Molasses for Weed – More Than Meets The Eye
Molasses for Weed – More Than Meets The Eye
Throughout history, cannabis has been cultivated since nearly 500 BC, with cultivators adapting techniques or methods over time to grow more successfully. In the modern world of weed, there are a plethora of products to peruse for nutrients or feed for your plants. But what about kicking it back old school? Molasses for marijuana has a long-standing history among growers as a sufficient supplement for soil, bud weight and the overall health of the plant. So, is molasses good for pot plants and if so, when should you add molasses to your plants? Let’s answer those questions and more with our in-depth guide to molasses for weed.
Molasses for Marijuana: The Basics
Molasses is a thick syrupy liquid that’s a by-product of refining sugar. To refine sugar, sugarcane or sugar beet juice is boiled repeatedly. The sugar is then stripped from the mixture and what’s left is a viscous substance known as molasses. The number of times this process is repeated will determine the grade or quality of a molasses product. It also determines the exact nutrient and mineral content, so it’s important in terms of using molasses for marijuana.
When feeding marijuana plants molasses, using an organic product that’s chemical, preservative and additive-free is ideal. Therefore, we’ll next cover the types of molasses you’ll need to know more about – blackstrap molasses and unsulfured vs. sulfured molasses.
Choose Wisely: The Types of Molasses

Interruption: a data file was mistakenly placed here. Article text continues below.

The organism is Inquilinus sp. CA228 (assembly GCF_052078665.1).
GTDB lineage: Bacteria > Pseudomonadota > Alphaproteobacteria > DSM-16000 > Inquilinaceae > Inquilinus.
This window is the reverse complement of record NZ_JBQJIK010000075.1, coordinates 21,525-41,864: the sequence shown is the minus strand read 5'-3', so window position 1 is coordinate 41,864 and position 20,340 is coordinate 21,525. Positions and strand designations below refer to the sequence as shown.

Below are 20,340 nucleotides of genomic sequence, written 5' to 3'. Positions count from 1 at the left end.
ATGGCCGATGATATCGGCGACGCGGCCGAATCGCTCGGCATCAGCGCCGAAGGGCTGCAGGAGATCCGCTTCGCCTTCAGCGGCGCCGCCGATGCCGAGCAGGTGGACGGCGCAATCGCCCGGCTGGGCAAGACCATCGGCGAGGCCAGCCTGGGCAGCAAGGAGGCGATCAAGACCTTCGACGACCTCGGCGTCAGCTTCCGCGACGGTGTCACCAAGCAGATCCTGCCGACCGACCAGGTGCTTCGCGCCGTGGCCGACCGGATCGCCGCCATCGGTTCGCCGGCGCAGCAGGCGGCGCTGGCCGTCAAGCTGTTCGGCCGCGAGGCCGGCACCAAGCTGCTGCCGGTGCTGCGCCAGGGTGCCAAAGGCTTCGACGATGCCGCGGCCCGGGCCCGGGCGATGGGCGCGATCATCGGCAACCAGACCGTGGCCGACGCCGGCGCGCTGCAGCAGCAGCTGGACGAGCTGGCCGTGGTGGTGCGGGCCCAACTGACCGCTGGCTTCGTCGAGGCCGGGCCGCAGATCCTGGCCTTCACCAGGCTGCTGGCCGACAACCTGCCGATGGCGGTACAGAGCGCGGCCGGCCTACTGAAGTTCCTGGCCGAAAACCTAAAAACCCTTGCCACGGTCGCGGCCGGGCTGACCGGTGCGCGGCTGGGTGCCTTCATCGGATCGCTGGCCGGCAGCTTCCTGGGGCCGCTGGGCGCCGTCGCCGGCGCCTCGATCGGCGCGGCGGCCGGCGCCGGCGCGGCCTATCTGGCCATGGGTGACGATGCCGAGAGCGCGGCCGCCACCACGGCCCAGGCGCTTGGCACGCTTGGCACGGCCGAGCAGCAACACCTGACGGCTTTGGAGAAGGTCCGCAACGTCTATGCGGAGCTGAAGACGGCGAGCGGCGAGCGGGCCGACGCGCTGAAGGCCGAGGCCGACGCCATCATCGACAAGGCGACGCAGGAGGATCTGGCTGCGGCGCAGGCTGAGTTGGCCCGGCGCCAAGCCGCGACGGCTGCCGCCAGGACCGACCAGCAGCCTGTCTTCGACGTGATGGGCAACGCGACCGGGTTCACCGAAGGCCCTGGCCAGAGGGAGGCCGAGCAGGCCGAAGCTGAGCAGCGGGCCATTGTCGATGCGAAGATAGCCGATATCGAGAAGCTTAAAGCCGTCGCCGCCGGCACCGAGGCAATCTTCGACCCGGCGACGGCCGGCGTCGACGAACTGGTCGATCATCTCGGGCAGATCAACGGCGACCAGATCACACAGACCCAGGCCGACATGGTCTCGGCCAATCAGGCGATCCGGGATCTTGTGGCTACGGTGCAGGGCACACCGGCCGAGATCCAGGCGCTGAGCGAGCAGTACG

There are two distinct differences in molasses types that you’ll want to be aware of when using it for weed, as one type can be highly beneficial for your crops while the other can be quite a detriment.
These two types of molasses are sulfured and unsulfured. The titles are often found to be confusing since both actually do contain sulfur, a nutrient that cannabis plants require. The difference is that sulfured molasses contains sulfur dioxide. Sulphur dioxide acts as a preservative and antimicrobial agent, meaning it will kill beneficial microorganisms in the soil if applied. Unsulfured molasses, however, contains only sulfur, meaning an organic unsulfured molasses will feed your plants without killing the microbes that help promote growth.
When choosing a type of molasses, you’ll also have to consider varying grades of quality. You can typically tell the grade integrity by looking at the color of the molasses itself. Lighter colored molasses is normally pure sugar syrup, while darker colored molasses, like blackstrap molasses, has been additionally refined and is chock-full of beneficial nutrients. Blackstrap molasses is the most common among growing circles, as it offers the highest levels of vitamin B, calcium, magnesium, iron and potassium.